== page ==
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Be Aware Of Tech Loaded Vehicles; They Can Be Hacked

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Be Aware Of Tech Loaded Vehicles; They Can Be Hacked

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Car-hacking is a new entry to the “list of motorist’s fears” as computer systems can be hacked very easily

A survey from University of Michigan shows that motorists are worried about the use of computer technology in vehicles and they think that their cars and or car engines could be hacked or controlled by others and the data could be stolen. According to the survey, majority of drivers form America, Australia and UK believe that the “connected-vehicle” technology will make driving safer to some extent, but majority of them is concerned about security and privacy.


Transportation Research Institute department has conducted this research and they polled 1,600 motorists about the new technologies, out of which more than two third think that the connected vehicles are important and safe for general public, while thirty percent online researchers responded that they are ‘very concerned’ about the potential fears subjected to the computer technologies and potential for violation in vehicle security by hackers and some of them were worried about data privacy as the technology could give access to the data about vehicle speed and location.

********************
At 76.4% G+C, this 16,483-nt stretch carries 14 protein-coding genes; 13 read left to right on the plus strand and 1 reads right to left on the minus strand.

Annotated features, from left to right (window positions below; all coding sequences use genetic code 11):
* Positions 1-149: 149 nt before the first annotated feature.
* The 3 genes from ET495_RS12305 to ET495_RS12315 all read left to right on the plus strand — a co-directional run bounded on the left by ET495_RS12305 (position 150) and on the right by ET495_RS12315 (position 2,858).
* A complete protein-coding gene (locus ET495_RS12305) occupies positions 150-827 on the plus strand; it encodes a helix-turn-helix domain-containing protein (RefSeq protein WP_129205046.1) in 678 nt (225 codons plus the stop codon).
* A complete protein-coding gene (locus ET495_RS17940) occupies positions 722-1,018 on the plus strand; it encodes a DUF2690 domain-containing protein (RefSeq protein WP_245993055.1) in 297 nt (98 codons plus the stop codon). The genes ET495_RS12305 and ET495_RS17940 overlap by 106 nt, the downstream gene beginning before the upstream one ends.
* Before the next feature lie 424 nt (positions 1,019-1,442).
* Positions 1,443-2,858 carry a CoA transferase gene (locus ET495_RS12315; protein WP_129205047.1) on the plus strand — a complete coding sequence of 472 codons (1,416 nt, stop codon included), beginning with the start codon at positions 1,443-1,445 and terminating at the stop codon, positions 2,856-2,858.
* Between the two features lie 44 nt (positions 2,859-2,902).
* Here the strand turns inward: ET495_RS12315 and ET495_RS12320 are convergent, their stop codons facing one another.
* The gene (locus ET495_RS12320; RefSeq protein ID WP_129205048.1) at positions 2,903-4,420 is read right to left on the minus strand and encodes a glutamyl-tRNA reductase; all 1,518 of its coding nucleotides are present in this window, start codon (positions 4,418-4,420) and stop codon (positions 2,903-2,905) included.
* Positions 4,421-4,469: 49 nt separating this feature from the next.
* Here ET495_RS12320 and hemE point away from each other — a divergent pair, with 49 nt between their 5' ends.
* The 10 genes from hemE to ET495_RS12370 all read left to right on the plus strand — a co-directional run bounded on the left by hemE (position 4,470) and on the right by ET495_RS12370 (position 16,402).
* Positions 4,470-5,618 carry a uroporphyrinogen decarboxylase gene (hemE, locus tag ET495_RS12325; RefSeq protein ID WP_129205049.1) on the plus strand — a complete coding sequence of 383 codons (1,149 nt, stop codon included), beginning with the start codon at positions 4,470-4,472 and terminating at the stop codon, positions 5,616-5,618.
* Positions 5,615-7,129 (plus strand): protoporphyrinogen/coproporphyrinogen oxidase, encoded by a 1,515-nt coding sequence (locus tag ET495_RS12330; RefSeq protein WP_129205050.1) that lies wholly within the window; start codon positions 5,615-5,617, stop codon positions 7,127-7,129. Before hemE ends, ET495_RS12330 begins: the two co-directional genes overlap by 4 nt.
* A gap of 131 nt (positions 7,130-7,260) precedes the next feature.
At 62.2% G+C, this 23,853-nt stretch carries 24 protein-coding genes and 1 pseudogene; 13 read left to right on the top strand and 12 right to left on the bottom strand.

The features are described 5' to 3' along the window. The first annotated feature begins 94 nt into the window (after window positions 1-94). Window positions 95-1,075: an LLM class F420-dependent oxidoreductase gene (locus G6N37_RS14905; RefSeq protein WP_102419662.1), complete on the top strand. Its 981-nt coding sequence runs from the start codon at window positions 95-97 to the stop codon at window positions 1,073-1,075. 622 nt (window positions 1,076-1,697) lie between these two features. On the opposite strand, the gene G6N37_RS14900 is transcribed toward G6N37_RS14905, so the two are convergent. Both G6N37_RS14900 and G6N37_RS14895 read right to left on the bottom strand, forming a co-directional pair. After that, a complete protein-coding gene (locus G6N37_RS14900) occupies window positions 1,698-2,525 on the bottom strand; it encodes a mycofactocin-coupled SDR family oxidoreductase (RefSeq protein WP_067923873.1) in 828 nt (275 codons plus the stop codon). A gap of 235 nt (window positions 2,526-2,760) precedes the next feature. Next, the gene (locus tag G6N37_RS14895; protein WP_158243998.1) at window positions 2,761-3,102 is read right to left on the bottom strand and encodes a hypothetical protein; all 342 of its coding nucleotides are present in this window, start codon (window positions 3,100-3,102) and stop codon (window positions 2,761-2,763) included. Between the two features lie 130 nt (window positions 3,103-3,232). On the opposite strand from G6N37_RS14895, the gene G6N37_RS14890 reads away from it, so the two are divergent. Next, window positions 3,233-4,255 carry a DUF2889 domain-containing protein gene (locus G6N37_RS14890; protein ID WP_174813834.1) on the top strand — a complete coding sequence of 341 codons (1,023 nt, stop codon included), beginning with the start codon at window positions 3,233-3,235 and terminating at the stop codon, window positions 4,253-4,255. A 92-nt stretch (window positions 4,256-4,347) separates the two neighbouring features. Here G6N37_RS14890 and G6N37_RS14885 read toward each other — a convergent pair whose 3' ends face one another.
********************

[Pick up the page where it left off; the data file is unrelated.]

Another group of respondents was moderately concerned about new technology and an almost quarter of respondents are slightly concerned, as represented in survey report.

Several automakers also replied to the survey results where German automaker Daimler answers to the threat as a heavy investment has been made in security systems and protection of passengers, while Ford has said, “we are actively working on protecting the privacy of any motorist using its vehicles”.

Autonomous surveys by the U.S. Department of Transportation have also pointed out that automobiles are vulnerable to hacking. This hitch could develop as more serious as manufacturers add more competence to their cars, including the facility to reprogram engine control systems to overcome software problems. in the meantime, a rising number of automakers, such as General Motors and Hyundai, now present remote start and remote door unlocking characteristics that could be converted into the target of hackers.